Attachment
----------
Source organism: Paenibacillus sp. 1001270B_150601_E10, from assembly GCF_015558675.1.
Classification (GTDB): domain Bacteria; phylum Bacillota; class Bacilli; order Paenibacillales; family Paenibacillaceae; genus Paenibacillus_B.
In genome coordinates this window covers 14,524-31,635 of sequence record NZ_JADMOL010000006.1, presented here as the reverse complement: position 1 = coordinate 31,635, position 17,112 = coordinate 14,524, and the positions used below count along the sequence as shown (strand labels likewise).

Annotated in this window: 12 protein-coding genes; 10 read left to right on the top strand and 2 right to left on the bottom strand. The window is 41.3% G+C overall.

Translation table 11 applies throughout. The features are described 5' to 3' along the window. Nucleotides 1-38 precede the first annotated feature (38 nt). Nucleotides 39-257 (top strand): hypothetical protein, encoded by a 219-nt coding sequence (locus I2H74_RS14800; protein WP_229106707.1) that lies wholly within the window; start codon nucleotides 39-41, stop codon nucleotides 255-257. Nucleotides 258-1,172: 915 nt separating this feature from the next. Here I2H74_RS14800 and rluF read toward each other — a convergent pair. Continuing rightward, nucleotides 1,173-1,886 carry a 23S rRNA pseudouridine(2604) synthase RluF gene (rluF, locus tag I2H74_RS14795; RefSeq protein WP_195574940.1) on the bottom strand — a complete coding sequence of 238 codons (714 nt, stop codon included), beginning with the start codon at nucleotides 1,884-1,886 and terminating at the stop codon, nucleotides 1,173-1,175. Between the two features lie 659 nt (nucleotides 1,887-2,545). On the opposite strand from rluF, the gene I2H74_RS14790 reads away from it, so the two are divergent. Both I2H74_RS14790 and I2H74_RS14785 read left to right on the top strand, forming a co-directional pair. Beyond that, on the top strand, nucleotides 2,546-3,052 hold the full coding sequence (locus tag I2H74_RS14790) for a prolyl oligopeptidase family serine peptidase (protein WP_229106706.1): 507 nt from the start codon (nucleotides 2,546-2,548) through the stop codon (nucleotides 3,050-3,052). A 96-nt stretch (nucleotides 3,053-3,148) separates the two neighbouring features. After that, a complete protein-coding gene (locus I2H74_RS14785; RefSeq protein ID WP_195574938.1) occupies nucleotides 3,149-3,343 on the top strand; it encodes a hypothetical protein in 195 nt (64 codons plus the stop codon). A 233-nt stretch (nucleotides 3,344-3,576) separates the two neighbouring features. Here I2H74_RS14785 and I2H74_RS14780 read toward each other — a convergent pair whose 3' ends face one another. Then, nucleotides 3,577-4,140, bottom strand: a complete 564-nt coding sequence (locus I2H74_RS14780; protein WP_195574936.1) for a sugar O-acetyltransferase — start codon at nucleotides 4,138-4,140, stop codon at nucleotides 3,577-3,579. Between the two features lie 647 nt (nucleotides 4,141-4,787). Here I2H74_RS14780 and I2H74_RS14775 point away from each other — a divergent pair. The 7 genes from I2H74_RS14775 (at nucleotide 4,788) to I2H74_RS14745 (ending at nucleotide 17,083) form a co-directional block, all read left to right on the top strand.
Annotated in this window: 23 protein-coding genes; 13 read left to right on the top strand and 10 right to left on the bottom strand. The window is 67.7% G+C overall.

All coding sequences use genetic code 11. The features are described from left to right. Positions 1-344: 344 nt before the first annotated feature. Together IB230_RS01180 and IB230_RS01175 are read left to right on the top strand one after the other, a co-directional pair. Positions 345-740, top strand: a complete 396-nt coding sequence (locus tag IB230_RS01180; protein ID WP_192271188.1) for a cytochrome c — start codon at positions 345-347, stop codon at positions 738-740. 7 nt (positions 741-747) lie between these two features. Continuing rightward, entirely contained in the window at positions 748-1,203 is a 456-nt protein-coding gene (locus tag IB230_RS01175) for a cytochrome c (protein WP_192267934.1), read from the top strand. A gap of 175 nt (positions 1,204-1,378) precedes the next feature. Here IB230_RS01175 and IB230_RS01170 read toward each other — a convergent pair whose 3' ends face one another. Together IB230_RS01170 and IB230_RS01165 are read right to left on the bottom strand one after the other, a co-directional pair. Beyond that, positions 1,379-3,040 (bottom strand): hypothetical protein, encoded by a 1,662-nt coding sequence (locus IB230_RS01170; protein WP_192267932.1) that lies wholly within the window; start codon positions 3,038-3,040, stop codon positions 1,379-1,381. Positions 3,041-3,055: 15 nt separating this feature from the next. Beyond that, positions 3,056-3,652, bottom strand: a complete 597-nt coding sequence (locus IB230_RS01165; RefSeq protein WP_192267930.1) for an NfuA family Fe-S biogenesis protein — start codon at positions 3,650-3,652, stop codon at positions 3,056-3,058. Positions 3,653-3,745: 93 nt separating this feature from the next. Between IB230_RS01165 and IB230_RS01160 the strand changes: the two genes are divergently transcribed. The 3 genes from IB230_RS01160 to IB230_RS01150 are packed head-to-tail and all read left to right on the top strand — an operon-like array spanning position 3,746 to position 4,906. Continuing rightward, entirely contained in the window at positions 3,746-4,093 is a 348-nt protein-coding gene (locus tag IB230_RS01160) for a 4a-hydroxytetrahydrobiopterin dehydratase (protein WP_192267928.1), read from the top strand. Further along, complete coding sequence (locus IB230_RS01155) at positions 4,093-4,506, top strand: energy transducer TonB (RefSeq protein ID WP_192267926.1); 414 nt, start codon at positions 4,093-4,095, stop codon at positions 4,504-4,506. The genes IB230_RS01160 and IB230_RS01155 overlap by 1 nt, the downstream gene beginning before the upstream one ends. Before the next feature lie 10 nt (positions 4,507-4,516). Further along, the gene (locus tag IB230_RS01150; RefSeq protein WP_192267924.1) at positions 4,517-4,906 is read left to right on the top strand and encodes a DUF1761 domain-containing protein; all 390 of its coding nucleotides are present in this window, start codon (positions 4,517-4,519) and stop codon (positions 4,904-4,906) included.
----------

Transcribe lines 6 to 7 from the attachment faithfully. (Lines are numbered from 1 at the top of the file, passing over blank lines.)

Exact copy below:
Annotated in this window: 23 protein-coding genes; 13 read left to right on the top strand and 10 right to left on the bottom strand. The window is 67.7% G+C overall.

All coding sequences use genetic code 11. The features are described from left to right. Positions 1-344: 344 nt before the first annotated feature. Together IB230_RS01180 and IB230_RS01175 are read left to right on the top strand one after the other, a co-directional pair. Positions 345-740, top strand: a complete 396-nt coding sequence (locus tag IB230_RS01180; protein ID WP_192271188.1) for a cytochrome c — start codon at positions 345-347, stop codon at positions 738-740. 7 nt (positions 741-747) lie between these two features. Continuing rightward, entirely contained in the window at positions 748-1,203 is a 456-nt protein-coding gene (locus tag IB230_RS01175) for a cytochrome c (protein WP_192267934.1), read from the top strand. A gap of 175 nt (positions 1,204-1,378) precedes the next feature. Here IB230_RS01175 and IB230_RS01170 read toward each other — a convergent pair whose 3' ends face one another. Together IB230_RS01170 and IB230_RS01165 are read right to left on the bottom strand one after the other, a co-directional pair. Beyond that, positions 1,379-3,040 (bottom strand): hypothetical protein, encoded by a 1,662-nt coding sequence (locus IB230_RS01170; protein WP_192267932.1) that lies wholly within the window; start codon positions 3,038-3,040, stop codon positions 1,379-1,381. Positions 3,041-3,055: 15 nt separating this feature from the next. Beyond that, positions 3,056-3,652, bottom strand: a complete 597-nt coding sequence (locus IB230_RS01165; RefSeq protein WP_192267930.1) for an NfuA family Fe-S biogenesis protein — start codon at positions 3,650-3,652, stop codon at positions 3,056-3,058. Positions 3,653-3,745: 93 nt separating this feature from the next. Between IB230_RS01165 and IB230_RS01160 the strand changes: the two genes are divergently transcribed. The 3 genes from IB230_RS01160 to IB230_RS01150 are packed head-to-tail and all read left to right on the top strand — an operon-like array spanning position 3,746 to position 4,906. Continuing rightward, entirely contained in the window at positions 3,746-4,093 is a 348-nt protein-coding gene (locus tag IB230_RS01160) for a 4a-hydroxytetrahydrobiopterin dehydratase (protein WP_192267928.1), read from the top strand. Further along, complete coding sequence (locus IB230_RS01155) at positions 4,093-4,506, top strand: energy transducer TonB (RefSeq protein ID WP_192267926.1); 414 nt, start codon at positions 4,093-4,095, stop codon at positions 4,504-4,506. The genes IB230_RS01160 and IB230_RS01155 overlap by 1 nt, the downstream gene beginning before the upstream one ends. Before the next feature lie 10 nt (positions 4,507-4,516). Further along, the gene (locus tag IB230_RS01150; RefSeq protein WP_192267924.1) at positions 4,517-4,906 is read left to right on the top strand and encodes a DUF1761 domain-containing protein; all 390 of its coding nucleotides are present in this window, start codon (positions 4,517-4,519) and stop codon (positions 4,904-4,906) included.